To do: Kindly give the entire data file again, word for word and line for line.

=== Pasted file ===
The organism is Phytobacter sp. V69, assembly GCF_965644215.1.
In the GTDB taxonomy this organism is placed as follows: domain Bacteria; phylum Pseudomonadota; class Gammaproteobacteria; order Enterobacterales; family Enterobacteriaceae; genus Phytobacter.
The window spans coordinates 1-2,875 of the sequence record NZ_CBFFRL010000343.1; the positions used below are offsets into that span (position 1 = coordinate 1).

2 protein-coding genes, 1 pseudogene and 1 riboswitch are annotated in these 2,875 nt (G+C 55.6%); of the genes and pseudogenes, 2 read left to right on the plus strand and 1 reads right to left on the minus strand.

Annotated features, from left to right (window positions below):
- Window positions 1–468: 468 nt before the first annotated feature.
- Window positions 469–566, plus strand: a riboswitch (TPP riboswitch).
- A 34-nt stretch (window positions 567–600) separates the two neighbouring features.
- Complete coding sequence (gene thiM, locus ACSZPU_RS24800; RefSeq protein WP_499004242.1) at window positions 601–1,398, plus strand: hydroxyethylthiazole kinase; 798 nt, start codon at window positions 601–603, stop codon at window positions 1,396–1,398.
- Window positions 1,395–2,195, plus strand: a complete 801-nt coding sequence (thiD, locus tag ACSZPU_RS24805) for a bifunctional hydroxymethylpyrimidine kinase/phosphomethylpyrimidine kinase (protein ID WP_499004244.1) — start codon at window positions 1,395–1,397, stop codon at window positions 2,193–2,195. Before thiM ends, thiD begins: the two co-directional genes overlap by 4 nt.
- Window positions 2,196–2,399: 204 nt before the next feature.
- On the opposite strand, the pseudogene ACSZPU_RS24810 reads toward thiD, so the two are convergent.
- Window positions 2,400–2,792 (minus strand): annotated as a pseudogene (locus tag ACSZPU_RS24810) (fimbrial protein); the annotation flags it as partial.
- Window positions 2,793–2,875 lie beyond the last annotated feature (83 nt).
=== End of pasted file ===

The organism is Phytobacter sp. V69, assembly GCF_965644215.1.
In the GTDB taxonomy this organism is placed as follows: domain Bacteria; phylum Pseudomonadota; class Gammaproteobacteria; order Enterobacterales; family Enterobacteriaceae; genus Phytobacter.
The window spans coordinates 1-2,875 of the sequence record NZ_CBFFRL010000343.1; the positions used below are offsets into that span (position 1 = coordinate 1).

2 protein-coding genes, 1 pseudogene and 1 riboswitch are annotated in these 2,875 nt (G+C 55.6%); of the genes and pseudogenes, 2 read left to right on the plus strand and 1 reads right to left on the minus strand.

Annotated features, from left to right (window positions below):
- Window positions 1–468: 468 nt before the first annotated feature.
- Window positions 469–566, plus strand: a riboswitch (TPP riboswitch).
- A 34-nt stretch (window positions 567–600) separates the two neighbouring features.
- Complete coding sequence (gene thiM, locus ACSZPU_RS24800; RefSeq protein WP_499004242.1) at window positions 601–1,398, plus strand: hydroxyethylthiazole kinase; 798 nt, start codon at window positions 601–603, stop codon at window positions 1,396–1,398.
- Window positions 1,395–2,195, plus strand: a complete 801-nt coding sequence (thiD, locus tag ACSZPU_RS24805) for a bifunctional hydroxymethylpyrimidine kinase/phosphomethylpyrimidine kinase (protein ID WP_499004244.1) — start codon at window positions 1,395–1,397, stop codon at window positions 2,193–2,195. Before thiM ends, thiD begins: the two co-directional genes overlap by 4 nt.
- Window positions 2,196–2,399: 204 nt before the next feature.
- On the opposite strand, the pseudogene ACSZPU_RS24810 reads toward thiD, so the two are convergent.
- Window positions 2,400–2,792 (minus strand): annotated as a pseudogene (locus tag ACSZPU_RS24810) (fimbrial protein); the annotation flags it as partial.
- Window positions 2,793–2,875 lie beyond the last annotated feature (83 nt).